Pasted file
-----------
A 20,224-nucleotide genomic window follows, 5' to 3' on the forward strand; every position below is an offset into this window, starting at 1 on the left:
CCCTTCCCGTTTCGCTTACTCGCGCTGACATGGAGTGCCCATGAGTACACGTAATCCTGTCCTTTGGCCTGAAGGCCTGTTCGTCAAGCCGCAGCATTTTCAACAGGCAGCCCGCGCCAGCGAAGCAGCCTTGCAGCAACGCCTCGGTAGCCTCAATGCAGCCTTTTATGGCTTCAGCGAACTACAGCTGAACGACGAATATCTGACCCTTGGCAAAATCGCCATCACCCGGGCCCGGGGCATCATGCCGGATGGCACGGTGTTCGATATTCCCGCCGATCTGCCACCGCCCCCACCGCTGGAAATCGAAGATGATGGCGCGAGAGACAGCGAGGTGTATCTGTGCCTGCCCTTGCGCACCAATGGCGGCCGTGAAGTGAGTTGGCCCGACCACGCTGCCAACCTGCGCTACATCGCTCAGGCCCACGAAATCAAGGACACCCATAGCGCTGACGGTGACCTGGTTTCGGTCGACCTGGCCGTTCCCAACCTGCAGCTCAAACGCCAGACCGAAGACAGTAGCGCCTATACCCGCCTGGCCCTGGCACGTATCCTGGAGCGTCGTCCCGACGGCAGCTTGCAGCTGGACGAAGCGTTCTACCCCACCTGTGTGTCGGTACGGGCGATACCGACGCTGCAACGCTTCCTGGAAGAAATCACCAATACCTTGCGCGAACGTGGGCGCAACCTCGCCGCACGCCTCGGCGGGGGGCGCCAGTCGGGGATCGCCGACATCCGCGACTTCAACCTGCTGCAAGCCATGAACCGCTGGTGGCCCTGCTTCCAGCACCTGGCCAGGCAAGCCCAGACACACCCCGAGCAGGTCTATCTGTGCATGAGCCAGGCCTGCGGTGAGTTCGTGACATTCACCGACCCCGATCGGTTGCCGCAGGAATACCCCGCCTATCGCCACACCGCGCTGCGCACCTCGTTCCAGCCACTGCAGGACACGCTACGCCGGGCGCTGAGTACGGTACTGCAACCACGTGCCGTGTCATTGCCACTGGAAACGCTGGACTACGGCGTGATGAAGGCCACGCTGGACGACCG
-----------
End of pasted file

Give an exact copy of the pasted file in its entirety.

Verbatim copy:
A 20,224-nucleotide genomic window follows, 5' to 3' on the forward strand; every position below is an offset into this window, starting at 1 on the left:
CCCTTCCCGTTTCGCTTACTCGCGCTGACATGGAGTGCCCATGAGTACACGTAATCCTGTCCTTTGGCCTGAAGGCCTGTTCGTCAAGCCGCAGCATTTTCAACAGGCAGCCCGCGCCAGCGAAGCAGCCTTGCAGCAACGCCTCGGTAGCCTCAATGCAGCCTTTTATGGCTTCAGCGAACTACAGCTGAACGACGAATATCTGACCCTTGGCAAAATCGCCATCACCCGGGCCCGGGGCATCATGCCGGATGGCACGGTGTTCGATATTCCCGCCGATCTGCCACCGCCCCCACCGCTGGAAATCGAAGATGATGGCGCGAGAGACAGCGAGGTGTATCTGTGCCTGCCCTTGCGCACCAATGGCGGCCGTGAAGTGAGTTGGCCCGACCACGCTGCCAACCTGCGCTACATCGCTCAGGCCCACGAAATCAAGGACACCCATAGCGCTGACGGTGACCTGGTTTCGGTCGACCTGGCCGTTCCCAACCTGCAGCTCAAACGCCAGACCGAAGACAGTAGCGCCTATACCCGCCTGGCCCTGGCACGTATCCTGGAGCGTCGTCCCGACGGCAGCTTGCAGCTGGACGAAGCGTTCTACCCCACCTGTGTGTCGGTACGGGCGATACCGACGCTGCAACGCTTCCTGGAAGAAATCACCAATACCTTGCGCGAACGTGGGCGCAACCTCGCCGCACGCCTCGGCGGGGGGCGCCAGTCGGGGATCGCCGACATCCGCGACTTCAACCTGCTGCAAGCCATGAACCGCTGGTGGCCCTGCTTCCAGCACCTGGCCAGGCAAGCCCAGACACACCCCGAGCAGGTCTATCTGTGCATGAGCCAGGCCTGCGGTGAGTTCGTGACATTCACCGACCCCGATCGGTTGCCGCAGGAATACCCCGCCTATCGCCACACCGCGCTGCGCACCTCGTTCCAGCCACTGCAGGACACGCTACGCCGGGCGCTGAGTACGGTACTGCAACCACGTGCCGTGTCATTGCCACTGGAAACGCTGGACTACGGCGTGATGAAGGCCACGCTGGACGACCG